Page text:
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My First O.S.S. Attemptpersp.JPG (9233 bytes)

This design of June of 1999 was my first attempt at designing a one sheet boat  with more capacity (holding an adult and a kid) than Herb's OSS (one sheet skiff) My idea was to make the transom out of 1 x 12 pine to allow all the ply to go to the hull. That approach carried over well into Summer Breeze, and my One Sheet Pram OSS. This one looks very "salty" but has inadequate freeboard. None the less, this page shows some of what I learned about modeling that can be applied to any boat.


Model making - Quick and Easy
    Even with all the modern 3D modeling available from the various boat design software out there - the time comes when there is no substitute for holding a model in your hand and studying it from every angle. What follows are some simple tricks to making the transition from two dimensions to three a bit smoother. I start with a cardstock model and then go to a balsa wood one.
    The sample boat I'm modeling here is one I'm exploring based on the flat iron skiff, but made of a single sheet of 4'x8' plywood. I'm making the transom of 1"x12" pine to maximize the displacement available from a single sheet of ply. I designed this onGregg Carlson's free  hulls software. (Let the page load, the program is at the bottom.) Gavin Atkins has a great tutorial for it here.

 Click on thumbnails to see larger image, then use your back button to return.

    views.JPG (8361 bytes)

    Here are the views. The water line is at 300lb displacement.


    persp.JPG (9233 bytes)

    Here's a perspective view of it.


    collection3.JPG (15078 bytes)glues2.JPG (13652 bytes)A few simple tools and a little patience can yield some satisfying results. Most of what you'll use you probably already have around the house. Sissors, clothes pins, sandpaper, ruler (straight edge) single edged razor blade, pencile and assorted glues.
        The only not so common item is a circular razor wheel made for cutting fabric. It works great on paper and balsa wood as well, and sort of simulates cutting out your parts with a circular saw.

            How you get to your developed panels is up to you. You can play directly with cardstock and sissors if you like. Than transfer that to graph paper to create offsets for lofting your full sized boat. If you already have some offsets you can draw them to scale on graph paper and make xerox copies of them, or enter them into a CAD program like TurboCad, and connect the dots with a spline curve. Or if you are using hulls software as I was in this example you can do a screen save on the nesting portion. Open the ply layout image in any graphic view program and print onto card stock. If you don't have any cardstock handy, file folders are a good weight for the paper models as well.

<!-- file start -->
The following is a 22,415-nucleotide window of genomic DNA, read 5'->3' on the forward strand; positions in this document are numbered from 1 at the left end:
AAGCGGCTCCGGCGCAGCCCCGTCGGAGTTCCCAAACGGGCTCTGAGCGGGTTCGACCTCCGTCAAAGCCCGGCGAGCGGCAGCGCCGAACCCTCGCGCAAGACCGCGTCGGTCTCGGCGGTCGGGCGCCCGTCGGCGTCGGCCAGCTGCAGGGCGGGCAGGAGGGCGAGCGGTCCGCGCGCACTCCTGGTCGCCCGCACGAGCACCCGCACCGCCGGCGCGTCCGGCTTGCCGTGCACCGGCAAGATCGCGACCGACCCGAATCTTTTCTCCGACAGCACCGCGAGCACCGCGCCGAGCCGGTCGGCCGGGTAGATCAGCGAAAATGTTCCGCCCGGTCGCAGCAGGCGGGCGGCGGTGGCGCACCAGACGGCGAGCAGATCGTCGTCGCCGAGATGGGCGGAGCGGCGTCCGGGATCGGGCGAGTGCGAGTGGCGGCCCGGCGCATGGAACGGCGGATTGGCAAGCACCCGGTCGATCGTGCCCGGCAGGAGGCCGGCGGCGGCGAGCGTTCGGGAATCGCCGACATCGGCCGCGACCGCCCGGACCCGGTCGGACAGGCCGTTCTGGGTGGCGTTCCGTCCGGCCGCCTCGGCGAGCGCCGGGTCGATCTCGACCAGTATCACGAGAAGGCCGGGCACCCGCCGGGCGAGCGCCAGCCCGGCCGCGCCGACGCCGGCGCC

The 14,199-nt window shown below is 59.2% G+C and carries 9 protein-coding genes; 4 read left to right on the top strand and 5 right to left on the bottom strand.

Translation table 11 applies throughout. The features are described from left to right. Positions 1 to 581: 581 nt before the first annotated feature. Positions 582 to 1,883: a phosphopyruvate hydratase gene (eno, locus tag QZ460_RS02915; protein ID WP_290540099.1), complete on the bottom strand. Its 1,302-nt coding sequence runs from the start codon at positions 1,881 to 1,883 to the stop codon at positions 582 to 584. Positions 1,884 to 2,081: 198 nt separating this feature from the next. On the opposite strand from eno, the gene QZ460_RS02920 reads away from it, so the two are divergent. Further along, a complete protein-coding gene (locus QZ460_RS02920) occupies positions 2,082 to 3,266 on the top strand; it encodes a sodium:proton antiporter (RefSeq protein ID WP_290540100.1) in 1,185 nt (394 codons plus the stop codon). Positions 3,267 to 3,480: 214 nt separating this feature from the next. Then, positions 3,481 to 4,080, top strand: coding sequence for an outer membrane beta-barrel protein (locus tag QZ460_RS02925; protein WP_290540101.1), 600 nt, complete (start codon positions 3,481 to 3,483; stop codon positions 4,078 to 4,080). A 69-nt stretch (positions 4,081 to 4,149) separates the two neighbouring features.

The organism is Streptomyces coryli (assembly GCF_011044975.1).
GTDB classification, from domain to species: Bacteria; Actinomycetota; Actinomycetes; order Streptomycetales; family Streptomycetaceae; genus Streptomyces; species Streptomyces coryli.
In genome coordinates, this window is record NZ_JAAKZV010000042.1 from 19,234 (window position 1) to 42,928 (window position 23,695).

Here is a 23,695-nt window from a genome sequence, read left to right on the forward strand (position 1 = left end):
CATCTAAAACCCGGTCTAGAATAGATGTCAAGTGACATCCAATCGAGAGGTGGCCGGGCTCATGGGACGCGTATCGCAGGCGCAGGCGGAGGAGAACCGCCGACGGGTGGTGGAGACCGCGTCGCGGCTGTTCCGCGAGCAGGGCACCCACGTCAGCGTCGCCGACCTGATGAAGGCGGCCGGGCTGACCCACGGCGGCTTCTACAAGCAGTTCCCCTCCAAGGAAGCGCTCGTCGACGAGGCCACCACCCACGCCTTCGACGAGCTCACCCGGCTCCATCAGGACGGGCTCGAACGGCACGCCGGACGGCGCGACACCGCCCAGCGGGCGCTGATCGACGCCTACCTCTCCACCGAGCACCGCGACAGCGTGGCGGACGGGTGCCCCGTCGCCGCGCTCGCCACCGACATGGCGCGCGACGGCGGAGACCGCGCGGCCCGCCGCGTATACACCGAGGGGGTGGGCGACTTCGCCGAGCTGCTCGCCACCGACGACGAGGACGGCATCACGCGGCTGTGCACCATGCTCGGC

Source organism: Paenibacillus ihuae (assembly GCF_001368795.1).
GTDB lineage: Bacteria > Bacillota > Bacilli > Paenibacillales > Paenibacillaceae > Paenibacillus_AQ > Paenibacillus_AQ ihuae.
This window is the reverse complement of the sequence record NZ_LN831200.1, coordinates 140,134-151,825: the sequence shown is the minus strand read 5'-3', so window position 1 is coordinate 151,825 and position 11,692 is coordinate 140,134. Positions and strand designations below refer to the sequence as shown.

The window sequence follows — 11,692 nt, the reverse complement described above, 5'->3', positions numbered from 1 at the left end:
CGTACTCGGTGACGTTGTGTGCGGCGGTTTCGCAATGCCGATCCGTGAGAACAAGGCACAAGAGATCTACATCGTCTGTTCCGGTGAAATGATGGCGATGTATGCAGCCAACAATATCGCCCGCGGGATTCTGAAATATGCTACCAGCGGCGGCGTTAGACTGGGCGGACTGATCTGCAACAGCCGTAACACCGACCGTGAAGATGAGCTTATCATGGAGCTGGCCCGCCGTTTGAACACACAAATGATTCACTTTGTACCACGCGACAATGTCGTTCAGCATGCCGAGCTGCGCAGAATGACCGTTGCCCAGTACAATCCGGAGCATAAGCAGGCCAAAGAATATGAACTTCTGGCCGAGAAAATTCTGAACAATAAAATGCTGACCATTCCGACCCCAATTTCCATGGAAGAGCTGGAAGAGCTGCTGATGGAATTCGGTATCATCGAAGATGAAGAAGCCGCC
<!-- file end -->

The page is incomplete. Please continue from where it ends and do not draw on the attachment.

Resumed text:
OSFInest.jpg (4332 bytes)Here's the screen shot I did for my One Sheet Flat Iron Skiff.


    paperskiff3.JPG (10721 bytes) Cut out your parts and tape them together.
    If this inspires you to tweak your design, do so and make another paper model until you like what you see. Now use the paper pieces as patterns to cut out your balsa wood. Trace them onto your balsa wood sheet and cut them out with a razor blade or wheel. Some like to use a scale of 3/4 inch to the foot as this allows 1/16" to equal an inch. I tend to just print my patterns as large as I can fit onto the card stock I have, and leave it at that. The wood pieces become a kind of kit. I like to simulate the construction technique if possible. Hot melt glue simulates epoxy fillets in stitch and glue. Otherwise I try to make all wood parts that the full size boat will require. Much can be learned about assembly this way, when changes are easier to make, and less costly.

    stemjoint.JPG (7929 bytes)In spite of what I just said, rather than make the stem post, I cheated and used hot melt, even though this boat is not destined to be a stitch and glue. I taped the ends of the sides together and then while holding them at the designed angle, I applied the hot melt.

    kit1.JPG (6727 bytes)Here are the main parts of the boat, sides transom and middle frame. 

windless2.JPG (9050 bytes)A rubber band and a bamboo skewer make a fine "Spanish windless." Notice I chose to use a solid frame instead of the stick and gusset one, for the bending stage.

sidestransom.JPG (9364 bytes)Here are the sides and transom glued together.


gunwales.JPG (17649 bytes)Here the gunwales are  being glued on. (On the full size boat, slices of PVC pipe work wonderfully as clamps.)


chinelogs.JPG (12932 bytes)The chine logs go on next.


    sanding.JPG (10711 bytes)Sanding chine logs.


    fair.JPG (10953 bytes)Checking for fairness before gluing bottom.


    bottomruff.JPG (11793 bytes)The bottom is cut oversized prepared to glue to the hull frame.



    bottom2.JPG (5480 bytes)Bottom is sanded flush and skeg attached.

deckseats.JPG (6200 bytes)Seats and deck  are glued in place.


I ultimately decided it would be easier to design a 2 sheet skiff that could have about 400 lb capacity with only slightly more effort than the OSS. Mike Goodwin's creation also inspired my doodling. Check out his article at the Duckworks Mag.